11. Johnny bombs it to Mike Evans for 95-yard TD
2013 vs. Alabama
Another game where A&M came up just short against a top-ranked opponent (sight), but man what a moment this was. Alabama had been up 14 points, and was knocking on the door to make it a three-touchdown lead when a fumble game A&M the ball back at their own four yard line. And on 3rd and 9, Johnny Manziel tossed a 35-yard time to Mike Evans, who then outran two Tide defenders to the end zone. A seeming 21-point lead had shrunk to only 7 in the span of only four plays, and the top blew off of Kyle Field. Many still say this is the loudest they’ve ever heard the stadium.
10. That seven-overtime marathon
2018 vs. LSU
This gets on the list just because the fans survived this emotional roller coaster. This game almost ended twice before it got to regulation (INT overturned because Mond’s knee was down, clock hit 0:00 before the referees reviewed and put 0:01 back on the clock), and then went into so many overtimes that the NCAA keeps changing the rules to keep it from ever happening again. But among many crazy moments, man what elation followed when Kendrick Rogers caught that two-point conversion for the win (and be sure to keep watching the video to see the students saw the horns after storming the field).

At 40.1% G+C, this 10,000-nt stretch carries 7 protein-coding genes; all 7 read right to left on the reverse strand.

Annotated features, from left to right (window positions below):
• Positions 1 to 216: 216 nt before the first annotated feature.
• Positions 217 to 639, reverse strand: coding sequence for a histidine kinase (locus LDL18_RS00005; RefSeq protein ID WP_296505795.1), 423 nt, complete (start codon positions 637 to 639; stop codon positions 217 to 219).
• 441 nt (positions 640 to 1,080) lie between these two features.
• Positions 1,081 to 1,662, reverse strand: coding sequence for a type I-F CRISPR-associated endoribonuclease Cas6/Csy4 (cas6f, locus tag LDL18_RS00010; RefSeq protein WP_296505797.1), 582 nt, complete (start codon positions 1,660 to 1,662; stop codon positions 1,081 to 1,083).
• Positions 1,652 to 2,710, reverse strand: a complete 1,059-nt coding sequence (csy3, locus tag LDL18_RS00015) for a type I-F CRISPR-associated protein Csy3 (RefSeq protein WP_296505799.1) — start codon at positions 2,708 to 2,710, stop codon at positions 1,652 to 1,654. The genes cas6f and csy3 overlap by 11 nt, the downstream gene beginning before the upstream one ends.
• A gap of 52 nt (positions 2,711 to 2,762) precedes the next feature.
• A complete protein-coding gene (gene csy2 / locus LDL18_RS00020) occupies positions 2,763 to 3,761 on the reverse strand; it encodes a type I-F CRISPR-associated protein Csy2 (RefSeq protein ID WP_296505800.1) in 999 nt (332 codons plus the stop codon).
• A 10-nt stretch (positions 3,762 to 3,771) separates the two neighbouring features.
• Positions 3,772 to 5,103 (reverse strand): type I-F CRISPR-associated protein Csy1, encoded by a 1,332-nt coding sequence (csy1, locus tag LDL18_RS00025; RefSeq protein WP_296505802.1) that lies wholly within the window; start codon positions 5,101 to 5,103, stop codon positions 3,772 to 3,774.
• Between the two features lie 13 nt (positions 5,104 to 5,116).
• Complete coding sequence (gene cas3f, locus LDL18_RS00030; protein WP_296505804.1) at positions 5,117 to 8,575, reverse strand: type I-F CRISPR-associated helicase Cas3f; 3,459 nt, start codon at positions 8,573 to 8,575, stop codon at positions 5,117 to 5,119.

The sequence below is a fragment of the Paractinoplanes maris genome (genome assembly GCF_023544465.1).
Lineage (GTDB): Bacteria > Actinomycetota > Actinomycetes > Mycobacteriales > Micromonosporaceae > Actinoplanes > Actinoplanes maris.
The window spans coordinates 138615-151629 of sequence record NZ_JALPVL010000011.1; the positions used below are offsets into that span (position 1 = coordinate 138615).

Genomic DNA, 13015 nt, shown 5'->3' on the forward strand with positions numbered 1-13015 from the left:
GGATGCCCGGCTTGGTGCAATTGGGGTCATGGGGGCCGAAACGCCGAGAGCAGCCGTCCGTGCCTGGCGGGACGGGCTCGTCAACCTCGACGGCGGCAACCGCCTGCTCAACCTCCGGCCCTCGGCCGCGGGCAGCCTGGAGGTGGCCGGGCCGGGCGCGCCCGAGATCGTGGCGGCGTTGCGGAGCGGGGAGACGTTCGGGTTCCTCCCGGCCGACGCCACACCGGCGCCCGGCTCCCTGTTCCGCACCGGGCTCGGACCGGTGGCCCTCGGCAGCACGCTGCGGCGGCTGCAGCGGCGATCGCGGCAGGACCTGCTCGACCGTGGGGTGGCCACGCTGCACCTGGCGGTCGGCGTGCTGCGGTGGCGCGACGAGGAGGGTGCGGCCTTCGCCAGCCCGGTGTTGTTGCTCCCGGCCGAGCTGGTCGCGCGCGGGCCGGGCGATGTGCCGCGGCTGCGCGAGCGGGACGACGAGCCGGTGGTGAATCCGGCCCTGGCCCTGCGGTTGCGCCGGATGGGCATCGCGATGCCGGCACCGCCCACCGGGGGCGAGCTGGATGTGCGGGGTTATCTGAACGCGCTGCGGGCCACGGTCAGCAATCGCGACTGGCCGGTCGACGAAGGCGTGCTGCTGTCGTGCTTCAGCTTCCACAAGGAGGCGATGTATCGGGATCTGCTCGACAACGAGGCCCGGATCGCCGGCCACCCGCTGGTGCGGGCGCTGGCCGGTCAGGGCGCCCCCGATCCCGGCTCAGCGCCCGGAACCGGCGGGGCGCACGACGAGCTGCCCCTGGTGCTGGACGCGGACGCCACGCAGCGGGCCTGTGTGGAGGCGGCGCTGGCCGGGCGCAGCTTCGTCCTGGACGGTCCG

9. That shot heard ‘round the Brazos Valley
2016 vs. Tennessee
Another crazy overtime finish, this time in a measly two overtimes against Tennessee (A&M shouldn’t have even let the game go to OT, but that’s a story for another day). Either way, the game came to a climax on Tennessee’s first play of the second overtime, when Joshua Dobbs threw a pick to Aggie safety Armani Watts to end the game. The crowd went nuts, the A&M sideline went nuts. Everyone went nuts. So much so that you could hear the roar clearly from more than a mile away.